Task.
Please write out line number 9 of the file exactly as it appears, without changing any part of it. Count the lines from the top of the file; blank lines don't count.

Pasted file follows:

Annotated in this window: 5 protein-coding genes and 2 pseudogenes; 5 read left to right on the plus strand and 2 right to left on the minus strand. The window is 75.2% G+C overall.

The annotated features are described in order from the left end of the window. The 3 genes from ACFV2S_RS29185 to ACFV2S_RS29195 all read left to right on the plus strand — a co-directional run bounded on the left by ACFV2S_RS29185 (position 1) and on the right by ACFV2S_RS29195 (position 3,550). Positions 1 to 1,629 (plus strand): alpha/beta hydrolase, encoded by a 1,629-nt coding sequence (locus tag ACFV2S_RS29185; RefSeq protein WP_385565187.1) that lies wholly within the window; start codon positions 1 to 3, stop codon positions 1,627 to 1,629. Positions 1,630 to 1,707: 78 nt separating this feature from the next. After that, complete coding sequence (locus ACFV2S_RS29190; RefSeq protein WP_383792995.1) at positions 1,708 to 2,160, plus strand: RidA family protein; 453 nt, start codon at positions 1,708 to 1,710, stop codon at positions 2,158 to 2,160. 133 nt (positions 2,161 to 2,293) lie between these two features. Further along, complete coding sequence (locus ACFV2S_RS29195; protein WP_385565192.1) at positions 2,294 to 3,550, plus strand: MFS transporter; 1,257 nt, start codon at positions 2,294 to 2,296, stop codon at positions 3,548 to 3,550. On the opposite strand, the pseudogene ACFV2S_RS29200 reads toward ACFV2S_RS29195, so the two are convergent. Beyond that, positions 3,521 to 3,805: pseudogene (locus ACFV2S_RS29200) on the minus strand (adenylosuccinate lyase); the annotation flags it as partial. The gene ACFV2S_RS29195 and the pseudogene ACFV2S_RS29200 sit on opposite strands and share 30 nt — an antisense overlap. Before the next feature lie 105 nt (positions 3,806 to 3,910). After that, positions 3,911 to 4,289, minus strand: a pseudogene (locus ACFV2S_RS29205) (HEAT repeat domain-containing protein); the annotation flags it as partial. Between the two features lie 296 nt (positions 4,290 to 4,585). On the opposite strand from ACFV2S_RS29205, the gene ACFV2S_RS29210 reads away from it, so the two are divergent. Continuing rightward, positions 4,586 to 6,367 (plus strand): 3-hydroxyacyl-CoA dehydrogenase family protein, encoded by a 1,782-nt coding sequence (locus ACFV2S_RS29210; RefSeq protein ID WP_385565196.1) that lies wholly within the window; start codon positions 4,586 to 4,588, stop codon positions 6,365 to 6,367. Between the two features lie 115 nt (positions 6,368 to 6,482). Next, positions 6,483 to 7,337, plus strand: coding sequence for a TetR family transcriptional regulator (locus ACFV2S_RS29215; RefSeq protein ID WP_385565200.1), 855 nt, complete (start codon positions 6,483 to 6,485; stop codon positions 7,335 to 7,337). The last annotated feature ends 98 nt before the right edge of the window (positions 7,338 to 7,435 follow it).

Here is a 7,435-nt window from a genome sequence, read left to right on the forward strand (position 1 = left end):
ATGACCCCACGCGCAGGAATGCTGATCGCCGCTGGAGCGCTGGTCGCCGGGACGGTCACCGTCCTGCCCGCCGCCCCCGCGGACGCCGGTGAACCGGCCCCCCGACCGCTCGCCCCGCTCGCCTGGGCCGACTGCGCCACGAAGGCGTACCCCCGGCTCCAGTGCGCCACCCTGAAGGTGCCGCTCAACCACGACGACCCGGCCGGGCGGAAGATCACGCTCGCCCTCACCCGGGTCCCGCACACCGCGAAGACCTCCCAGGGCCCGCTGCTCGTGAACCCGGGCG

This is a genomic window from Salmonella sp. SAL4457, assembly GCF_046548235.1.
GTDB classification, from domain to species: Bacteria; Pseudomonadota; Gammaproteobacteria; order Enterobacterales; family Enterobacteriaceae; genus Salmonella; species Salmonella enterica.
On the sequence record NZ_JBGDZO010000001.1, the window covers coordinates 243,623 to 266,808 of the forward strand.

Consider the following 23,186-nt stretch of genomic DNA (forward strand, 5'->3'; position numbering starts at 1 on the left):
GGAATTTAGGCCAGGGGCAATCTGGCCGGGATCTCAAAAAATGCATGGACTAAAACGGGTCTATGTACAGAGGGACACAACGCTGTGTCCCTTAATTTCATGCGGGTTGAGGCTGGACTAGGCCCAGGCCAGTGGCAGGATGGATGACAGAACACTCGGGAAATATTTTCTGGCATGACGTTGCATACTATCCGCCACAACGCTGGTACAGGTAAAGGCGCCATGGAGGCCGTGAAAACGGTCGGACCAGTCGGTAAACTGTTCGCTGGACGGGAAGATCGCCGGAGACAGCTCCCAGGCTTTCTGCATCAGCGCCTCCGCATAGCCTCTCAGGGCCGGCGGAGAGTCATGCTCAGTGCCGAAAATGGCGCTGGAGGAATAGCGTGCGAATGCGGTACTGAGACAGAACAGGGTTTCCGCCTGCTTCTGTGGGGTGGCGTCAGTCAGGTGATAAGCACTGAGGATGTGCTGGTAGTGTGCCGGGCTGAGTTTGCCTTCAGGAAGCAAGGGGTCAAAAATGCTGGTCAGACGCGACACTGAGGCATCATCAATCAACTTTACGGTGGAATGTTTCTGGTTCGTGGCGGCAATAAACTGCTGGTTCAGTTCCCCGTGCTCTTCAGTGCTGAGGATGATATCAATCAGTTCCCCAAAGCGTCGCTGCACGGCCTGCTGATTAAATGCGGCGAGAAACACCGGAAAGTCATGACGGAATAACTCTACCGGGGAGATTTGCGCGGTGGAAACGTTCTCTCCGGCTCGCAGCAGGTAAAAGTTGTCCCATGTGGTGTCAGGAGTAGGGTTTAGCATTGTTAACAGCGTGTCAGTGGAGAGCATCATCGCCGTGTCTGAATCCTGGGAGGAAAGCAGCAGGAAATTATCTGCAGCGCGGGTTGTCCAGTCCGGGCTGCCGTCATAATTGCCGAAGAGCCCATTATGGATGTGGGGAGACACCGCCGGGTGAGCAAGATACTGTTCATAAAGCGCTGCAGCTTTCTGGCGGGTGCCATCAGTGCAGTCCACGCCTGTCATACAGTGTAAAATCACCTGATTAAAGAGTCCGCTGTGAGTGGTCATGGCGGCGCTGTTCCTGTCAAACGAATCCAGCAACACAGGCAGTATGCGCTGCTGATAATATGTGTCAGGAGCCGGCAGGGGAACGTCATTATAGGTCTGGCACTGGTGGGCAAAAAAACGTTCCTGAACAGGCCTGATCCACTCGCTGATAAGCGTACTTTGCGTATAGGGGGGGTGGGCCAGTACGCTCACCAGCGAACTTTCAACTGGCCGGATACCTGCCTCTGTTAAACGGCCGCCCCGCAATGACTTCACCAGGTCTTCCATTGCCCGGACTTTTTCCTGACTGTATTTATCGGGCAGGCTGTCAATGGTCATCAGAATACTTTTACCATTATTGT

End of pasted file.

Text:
GGAATTTAGGCCAGGGGCAATCTGGCCGGGATCTCAAAAAATGCATGGACTAAAACGGGTCTATGTACAGAGGGACACAACGCTGTGTCCCTTAATTTCATGCGGGTTGAGGCTGGACTAGGCCCAGGCCAGTGGCAGGATGGATGACAGAACACTCGGGAAATATTTTCTGGCATGACGTTGCATACTATCCGCCACAACGCTGGTACAGGTAAAGGCGCCATGGAGGCCGTGAAAACGGTCGGACCAGTCGGTAAACTGTTCGCTGGACGGGAAGATCGCCGGAGACAGCTCCCAGGCTTTCTGCATCAGCGCCTCCGCATAGCCTCTCAGGGCCGGCGGAGAGTCATGCTCAGTGCCGAAAATGGCGCTGGAGGAATAGCGTGCGAATGCGGTACTGAGACAGAACAGGGTTTCCGCCTGCTTCTGTGGGGTGGCGTCAGTCAGGTGATAAGCACTGAGGATGTGCTGGTAGTGTGCCGGGCTGAGTTTGCCTTCAGGAAGCAAGGGGTCAAAAATGCTGGTCAGACGCGACACTGAGGCATCATCAATCAACTTTACGGTGGAATGTTTCTGGTTCGTGGCGGCAATAAACTGCTGGTTCAGTTCCCCGTGCTCTTCAGTGCTGAGGATGATATCAATCAGTTCCCCAAAGCGTCGCTGCACGGCCTGCTGATTAAATGCGGCGAGAAACACCGGAAAGTCATGACGGAATAACTCTACCGGGGAGATTTGCGCGGTGGAAACGTTCTCTCCGGCTCGCAGCAGGTAAAAGTTGTCCCATGTGGTGTCAGGAGTAGGGTTTAGCATTGTTAACAGCGTGTCAGTGGAGAGCATCATCGCCGTGTCTGAATCCTGGGAGGAAAGCAGCAGGAAATTATCTGCAGCGCGGGTTGTCCAGTCCGGGCTGCCGTCATAATTGCCGAAGAGCCCATTATGGATGTGGGGAGACACCGCCGGGTGAGCAAGATACTGTTCATAAAGCGCTGCAGCTTTCTGGCGGGTGCCATCAGTGCAGTCCACGCCTGTCATACAGTGTAAAATCACCTGATTAAAGAGTCCGCTGTGAGTGGTCATGGCGGCGCTGTTCCTGTCAAACGAATCCAGCAACACAGGCAGTATGCGCTGCTGATAATATGTGTCAGGAGCCGGCAGGGGAACGTCATTATAGGTCTGGCACTGGTGGGCAAAAAAACGTTCCTGAACAGGCCTGATCCACTCGCTGATAAGCGTACTTTGCGTATAGGGGGGGTGGGCCAGTACGCTCACCAGCGAACTTTCAACTGGCCGGATACCTGCCTCTGTTAAACGGCCGCCCCGCAATGACTTCACCAGGTCTTCCATTGCCCGGACTTTTTCCTGACTGTATTTATCGGGCAGGCTGTCAATGGTCATCAGAATACTTTTACCATTATTGT